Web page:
McLaren racing director Eric Boullier admits it has been surprised by a technical directive from the FIA that interconnected suspension systems could be banned.

Charlie Whiting sent a technical directive to all the teams explaining that front and rear interconnected suspension [FRIC] systems are likely to be considered illegal by the FIA and banned in future. While there is uncertainty over the timing of any ban - with the FIA willing to delay until 2015 but teams having to unanimously agree - Boullier said the directive itself had not been expected.

"It came as a surprise," Boullier said. "It's obviously not come from any team action it is an FIA action. We had been warned over the weekend that something could come out of this. Obviously we got this technical directive from Charlie Whiting.

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"I think all of the teams on the grid have this kind of suspension system which is connecting a little bit the different [ends] to better use the dynamics of the vehicle. I think some teams might have been extreme, which is maybe why the FIA is questioning the legality of this system.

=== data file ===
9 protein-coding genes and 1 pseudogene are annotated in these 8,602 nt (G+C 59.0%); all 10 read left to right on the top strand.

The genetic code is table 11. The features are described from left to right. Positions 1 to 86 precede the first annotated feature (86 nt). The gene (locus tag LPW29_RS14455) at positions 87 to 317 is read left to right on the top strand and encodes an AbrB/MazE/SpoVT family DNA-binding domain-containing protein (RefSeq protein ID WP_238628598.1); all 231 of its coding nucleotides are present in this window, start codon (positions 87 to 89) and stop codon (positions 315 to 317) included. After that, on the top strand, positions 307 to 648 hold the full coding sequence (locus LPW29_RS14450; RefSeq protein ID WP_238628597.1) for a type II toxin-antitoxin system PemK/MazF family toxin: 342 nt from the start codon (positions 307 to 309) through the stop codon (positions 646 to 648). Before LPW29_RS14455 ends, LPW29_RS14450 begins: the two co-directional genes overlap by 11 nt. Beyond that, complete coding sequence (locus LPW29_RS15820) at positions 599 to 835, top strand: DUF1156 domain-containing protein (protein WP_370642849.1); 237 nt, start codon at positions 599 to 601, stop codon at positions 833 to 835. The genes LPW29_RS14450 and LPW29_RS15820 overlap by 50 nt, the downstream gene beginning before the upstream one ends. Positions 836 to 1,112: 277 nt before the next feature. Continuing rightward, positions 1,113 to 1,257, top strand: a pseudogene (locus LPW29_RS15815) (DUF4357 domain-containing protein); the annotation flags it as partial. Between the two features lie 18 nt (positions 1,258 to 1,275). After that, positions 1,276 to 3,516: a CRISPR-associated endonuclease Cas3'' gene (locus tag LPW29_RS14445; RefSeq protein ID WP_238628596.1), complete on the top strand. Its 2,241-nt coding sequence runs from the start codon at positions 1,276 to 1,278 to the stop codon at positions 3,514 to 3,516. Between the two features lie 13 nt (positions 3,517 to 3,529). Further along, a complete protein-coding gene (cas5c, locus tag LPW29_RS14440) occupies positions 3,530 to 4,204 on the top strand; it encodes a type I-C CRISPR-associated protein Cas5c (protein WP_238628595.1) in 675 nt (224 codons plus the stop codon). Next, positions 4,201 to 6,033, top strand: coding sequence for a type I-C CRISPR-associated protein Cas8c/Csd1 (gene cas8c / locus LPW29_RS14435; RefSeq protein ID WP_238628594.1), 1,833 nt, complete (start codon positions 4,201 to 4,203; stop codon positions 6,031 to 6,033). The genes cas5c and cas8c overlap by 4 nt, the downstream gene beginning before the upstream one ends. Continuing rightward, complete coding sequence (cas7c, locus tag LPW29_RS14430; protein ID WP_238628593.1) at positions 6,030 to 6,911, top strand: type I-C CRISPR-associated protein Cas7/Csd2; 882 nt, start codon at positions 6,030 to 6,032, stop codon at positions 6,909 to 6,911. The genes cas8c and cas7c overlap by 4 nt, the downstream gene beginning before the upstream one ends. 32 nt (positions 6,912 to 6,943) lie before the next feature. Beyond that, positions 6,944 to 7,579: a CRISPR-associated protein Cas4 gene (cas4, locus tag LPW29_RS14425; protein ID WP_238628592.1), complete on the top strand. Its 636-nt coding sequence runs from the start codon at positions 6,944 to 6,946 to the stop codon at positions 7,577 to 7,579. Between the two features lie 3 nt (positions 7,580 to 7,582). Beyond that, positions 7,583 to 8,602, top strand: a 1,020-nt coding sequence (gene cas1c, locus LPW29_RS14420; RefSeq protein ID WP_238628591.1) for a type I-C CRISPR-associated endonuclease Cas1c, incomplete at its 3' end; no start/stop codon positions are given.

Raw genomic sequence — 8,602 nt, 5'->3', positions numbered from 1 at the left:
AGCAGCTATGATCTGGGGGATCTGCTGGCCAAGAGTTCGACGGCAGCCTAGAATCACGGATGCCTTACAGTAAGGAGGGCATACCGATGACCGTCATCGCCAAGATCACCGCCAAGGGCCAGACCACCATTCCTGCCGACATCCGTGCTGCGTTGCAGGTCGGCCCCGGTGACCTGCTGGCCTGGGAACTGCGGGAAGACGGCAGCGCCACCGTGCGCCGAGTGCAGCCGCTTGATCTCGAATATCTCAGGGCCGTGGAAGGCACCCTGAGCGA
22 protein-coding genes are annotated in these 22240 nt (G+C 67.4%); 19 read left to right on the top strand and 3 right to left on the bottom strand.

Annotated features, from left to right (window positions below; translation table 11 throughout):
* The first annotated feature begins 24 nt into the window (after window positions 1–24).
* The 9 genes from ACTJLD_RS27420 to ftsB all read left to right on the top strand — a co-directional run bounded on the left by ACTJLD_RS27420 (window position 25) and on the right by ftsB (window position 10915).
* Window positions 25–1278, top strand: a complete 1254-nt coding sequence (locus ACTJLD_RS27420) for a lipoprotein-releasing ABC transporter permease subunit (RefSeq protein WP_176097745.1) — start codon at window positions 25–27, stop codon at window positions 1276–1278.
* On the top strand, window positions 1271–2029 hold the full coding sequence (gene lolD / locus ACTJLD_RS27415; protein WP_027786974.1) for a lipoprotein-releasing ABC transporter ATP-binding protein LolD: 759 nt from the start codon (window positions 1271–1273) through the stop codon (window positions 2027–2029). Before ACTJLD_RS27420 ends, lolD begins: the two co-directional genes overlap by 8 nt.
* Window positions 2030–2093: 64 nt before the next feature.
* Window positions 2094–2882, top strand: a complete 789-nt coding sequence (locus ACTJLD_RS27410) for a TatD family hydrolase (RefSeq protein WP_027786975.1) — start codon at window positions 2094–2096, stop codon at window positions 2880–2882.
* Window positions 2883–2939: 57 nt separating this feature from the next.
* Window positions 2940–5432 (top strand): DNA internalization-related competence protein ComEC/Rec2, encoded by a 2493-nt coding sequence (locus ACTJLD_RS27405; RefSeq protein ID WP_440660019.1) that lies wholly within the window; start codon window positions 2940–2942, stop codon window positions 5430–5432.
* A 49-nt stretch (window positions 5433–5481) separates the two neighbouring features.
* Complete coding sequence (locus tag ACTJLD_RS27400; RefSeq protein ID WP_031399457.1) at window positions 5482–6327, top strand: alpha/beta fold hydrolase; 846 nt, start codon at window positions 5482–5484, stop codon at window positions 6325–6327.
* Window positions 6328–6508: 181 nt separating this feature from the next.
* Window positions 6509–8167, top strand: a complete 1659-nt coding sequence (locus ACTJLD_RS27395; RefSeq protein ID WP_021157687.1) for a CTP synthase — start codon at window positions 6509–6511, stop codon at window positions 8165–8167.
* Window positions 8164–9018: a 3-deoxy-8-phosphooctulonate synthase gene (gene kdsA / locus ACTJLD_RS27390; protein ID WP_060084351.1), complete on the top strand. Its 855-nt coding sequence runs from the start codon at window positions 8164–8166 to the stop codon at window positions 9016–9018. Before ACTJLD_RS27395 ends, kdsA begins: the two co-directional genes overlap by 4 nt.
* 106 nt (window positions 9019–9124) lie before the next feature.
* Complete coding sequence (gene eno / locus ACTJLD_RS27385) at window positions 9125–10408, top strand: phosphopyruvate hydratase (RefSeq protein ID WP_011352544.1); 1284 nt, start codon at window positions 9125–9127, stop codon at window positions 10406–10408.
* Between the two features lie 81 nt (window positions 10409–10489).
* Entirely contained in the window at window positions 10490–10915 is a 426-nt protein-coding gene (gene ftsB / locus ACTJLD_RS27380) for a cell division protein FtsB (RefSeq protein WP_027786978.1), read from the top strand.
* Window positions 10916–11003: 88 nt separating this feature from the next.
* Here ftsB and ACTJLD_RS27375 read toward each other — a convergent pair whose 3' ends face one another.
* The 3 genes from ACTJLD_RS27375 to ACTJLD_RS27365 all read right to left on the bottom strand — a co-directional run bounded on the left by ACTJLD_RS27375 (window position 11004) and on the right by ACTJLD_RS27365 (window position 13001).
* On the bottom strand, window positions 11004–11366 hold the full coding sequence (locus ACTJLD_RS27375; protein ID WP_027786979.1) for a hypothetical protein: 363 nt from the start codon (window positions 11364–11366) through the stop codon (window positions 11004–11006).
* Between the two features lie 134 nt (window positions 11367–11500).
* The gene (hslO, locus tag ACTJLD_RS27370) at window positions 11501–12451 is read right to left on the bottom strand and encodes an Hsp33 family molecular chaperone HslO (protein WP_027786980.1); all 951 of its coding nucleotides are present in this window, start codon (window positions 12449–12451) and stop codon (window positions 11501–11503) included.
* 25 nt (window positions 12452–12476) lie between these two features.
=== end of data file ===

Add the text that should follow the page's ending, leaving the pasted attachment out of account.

However, Boullier doesn't expect McLaren to be disadvantaged by any potential ban if it comes in to force this season.

"In the case of McLaren we are quite relaxed to be honest. So we don't see any issue with that for us. I don't think there will be too many disturbances for the rest of the season. Even if we don't like any technical or sporting changes during the season but there is maybe some reason behind why the FIA wants to do it."

With Mercedes believed to have the most sophisticated FRIC system, Boullier said some teams could suffer heavily.

"I don't know the secrets of designs of the other teams; I think in most of the teams it would not be a game-changer. There is maybe a couple of teams who have been extreme and who could potentially be in trouble to switch back to a non-connected system."


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richard - Chapman thought differently...but irrespective of why such systems were originally introduced, if they tend to produce the desired result, why wouldn't they be used now?

I realise that richard, however surely controlling pitching is a fundamental part of a stable aero platform - which was why Chapman initially designed the 72 to have both (although Rindt complained that the "feel" of the car was missing, so the suspension was re-designed).

So cue anti-dive and anti-squat suspension designs.